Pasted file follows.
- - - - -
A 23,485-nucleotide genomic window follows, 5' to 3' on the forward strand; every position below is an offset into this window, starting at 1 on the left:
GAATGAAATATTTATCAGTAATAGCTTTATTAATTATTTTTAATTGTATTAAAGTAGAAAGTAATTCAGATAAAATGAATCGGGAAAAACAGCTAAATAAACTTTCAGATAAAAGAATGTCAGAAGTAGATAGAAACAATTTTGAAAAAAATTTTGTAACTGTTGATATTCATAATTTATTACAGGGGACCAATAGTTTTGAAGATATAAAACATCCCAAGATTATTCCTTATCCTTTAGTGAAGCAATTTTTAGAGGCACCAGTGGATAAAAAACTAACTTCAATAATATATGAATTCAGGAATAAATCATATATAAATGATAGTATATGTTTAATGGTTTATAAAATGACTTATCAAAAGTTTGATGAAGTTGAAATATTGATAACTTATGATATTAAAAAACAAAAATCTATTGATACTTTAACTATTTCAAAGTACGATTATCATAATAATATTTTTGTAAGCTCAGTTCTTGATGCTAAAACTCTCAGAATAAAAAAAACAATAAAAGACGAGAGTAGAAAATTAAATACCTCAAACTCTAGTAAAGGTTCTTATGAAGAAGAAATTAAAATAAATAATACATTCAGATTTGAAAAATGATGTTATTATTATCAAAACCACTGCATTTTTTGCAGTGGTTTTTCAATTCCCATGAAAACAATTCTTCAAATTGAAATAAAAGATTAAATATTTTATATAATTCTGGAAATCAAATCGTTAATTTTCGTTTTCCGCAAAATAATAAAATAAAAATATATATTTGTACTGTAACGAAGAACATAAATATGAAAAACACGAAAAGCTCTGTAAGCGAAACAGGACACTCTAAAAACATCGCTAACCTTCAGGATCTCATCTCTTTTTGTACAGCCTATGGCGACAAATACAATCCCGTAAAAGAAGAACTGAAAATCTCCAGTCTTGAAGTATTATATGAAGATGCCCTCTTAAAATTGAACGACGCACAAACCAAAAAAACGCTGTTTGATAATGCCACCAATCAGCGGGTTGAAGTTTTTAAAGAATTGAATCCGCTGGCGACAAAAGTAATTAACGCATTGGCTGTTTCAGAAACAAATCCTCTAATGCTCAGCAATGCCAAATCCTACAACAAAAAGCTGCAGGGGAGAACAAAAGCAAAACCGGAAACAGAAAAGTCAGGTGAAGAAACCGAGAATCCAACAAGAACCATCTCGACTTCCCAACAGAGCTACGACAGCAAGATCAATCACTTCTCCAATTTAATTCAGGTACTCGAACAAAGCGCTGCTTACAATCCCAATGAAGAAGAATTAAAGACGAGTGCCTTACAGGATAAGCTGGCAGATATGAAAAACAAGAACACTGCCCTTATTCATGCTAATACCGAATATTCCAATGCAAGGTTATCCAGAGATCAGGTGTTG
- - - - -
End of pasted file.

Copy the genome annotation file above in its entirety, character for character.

A 23,485-nucleotide genomic window follows, 5' to 3' on the forward strand; every position below is an offset into this window, starting at 1 on the left:
GAATGAAATATTTATCAGTAATAGCTTTATTAATTATTTTTAATTGTATTAAAGTAGAAAGTAATTCAGATAAAATGAATCGGGAAAAACAGCTAAATAAACTTTCAGATAAAAGAATGTCAGAAGTAGATAGAAACAATTTTGAAAAAAATTTTGTAACTGTTGATATTCATAATTTATTACAGGGGACCAATAGTTTTGAAGATATAAAACATCCCAAGATTATTCCTTATCCTTTAGTGAAGCAATTTTTAGAGGCACCAGTGGATAAAAAACTAACTTCAATAATATATGAATTCAGGAATAAATCATATATAAATGATAGTATATGTTTAATGGTTTATAAAATGACTTATCAAAAGTTTGATGAAGTTGAAATATTGATAACTTATGATATTAAAAAACAAAAATCTATTGATACTTTAACTATTTCAAAGTACGATTATCATAATAATATTTTTGTAAGCTCAGTTCTTGATGCTAAAACTCTCAGAATAAAAAAAACAATAAAAGACGAGAGTAGAAAATTAAATACCTCAAACTCTAGTAAAGGTTCTTATGAAGAAGAAATTAAAATAAATAATACATTCAGATTTGAAAAATGATGTTATTATTATCAAAACCACTGCATTTTTTGCAGTGGTTTTTCAATTCCCATGAAAACAATTCTTCAAATTGAAATAAAAGATTAAATATTTTATATAATTCTGGAAATCAAATCGTTAATTTTCGTTTTCCGCAAAATAATAAAATAAAAATATATATTTGTACTGTAACGAAGAACATAAATATGAAAAACACGAAAAGCTCTGTAAGCGAAACAGGACACTCTAAAAACATCGCTAACCTTCAGGATCTCATCTCTTTTTGTACAGCCTATGGCGACAAATACAATCCCGTAAAAGAAGAACTGAAAATCTCCAGTCTTGAAGTATTATATGAAGATGCCCTCTTAAAATTGAACGACGCACAAACCAAAAAAACGCTGTTTGATAATGCCACCAATCAGCGGGTTGAAGTTTTTAAAGAATTGAATCCGCTGGCGACAAAAGTAATTAACGCATTGGCTGTTTCAGAAACAAATCCTCTAATGCTCAGCAATGCCAAATCCTACAACAAAAAGCTGCAGGGGAGAACAAAAGCAAAACCGGAAACAGAAAAGTCAGGTGAAGAAACCGAGAATCCAACAAGAACCATCTCGACTTCCCAACAGAGCTACGACAGCAAGATCAATCACTTCTCCAATTTAATTCAGGTACTCGAACAAAGCGCTGCTTACAATCCCAATGAAGAAGAATTAAAGACGAGTGCCTTACAGGATAAGCTGGCAGATATGAAAAACAAGAACACTGCCCTTATTCATGCTAATACCGAATATTCCAATGCAAGGTTATCCAGAGATCAGGTGTTG